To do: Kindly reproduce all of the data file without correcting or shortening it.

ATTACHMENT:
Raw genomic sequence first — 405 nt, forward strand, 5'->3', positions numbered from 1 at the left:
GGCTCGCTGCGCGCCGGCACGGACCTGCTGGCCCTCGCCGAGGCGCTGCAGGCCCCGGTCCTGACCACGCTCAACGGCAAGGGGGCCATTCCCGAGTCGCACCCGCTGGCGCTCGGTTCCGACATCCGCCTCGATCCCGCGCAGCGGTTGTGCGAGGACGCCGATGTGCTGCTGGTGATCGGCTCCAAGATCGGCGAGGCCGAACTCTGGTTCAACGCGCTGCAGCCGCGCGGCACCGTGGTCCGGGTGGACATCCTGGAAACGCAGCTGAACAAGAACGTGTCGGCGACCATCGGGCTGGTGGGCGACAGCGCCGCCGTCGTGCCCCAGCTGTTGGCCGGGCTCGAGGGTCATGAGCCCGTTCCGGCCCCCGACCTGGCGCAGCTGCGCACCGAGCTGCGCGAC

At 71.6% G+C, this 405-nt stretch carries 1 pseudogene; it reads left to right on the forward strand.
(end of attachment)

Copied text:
Raw genomic sequence first — 405 nt, forward strand, 5'->3', positions numbered from 1 at the left:
GGCTCGCTGCGCGCCGGCACGGACCTGCTGGCCCTCGCCGAGGCGCTGCAGGCCCCGGTCCTGACCACGCTCAACGGCAAGGGGGCCATTCCCGAGTCGCACCCGCTGGCGCTCGGTTCCGACATCCGCCTCGATCCCGCGCAGCGGTTGTGCGAGGACGCCGATGTGCTGCTGGTGATCGGCTCCAAGATCGGCGAGGCCGAACTCTGGTTCAACGCGCTGCAGCCGCGCGGCACCGTGGTCCGGGTGGACATCCTGGAAACGCAGCTGAACAAGAACGTGTCGGCGACCATCGGGCTGGTGGGCGACAGCGCCGCCGTCGTGCCCCAGCTGTTGGCCGGGCTCGAGGGTCATGAGCCCGTTCCGGCCCCCGACCTGGCGCAGCTGCGCACCGAGCTGCGCGAC

At 71.6% G+C, this 405-nt stretch carries 1 pseudogene; it reads left to right on the forward strand.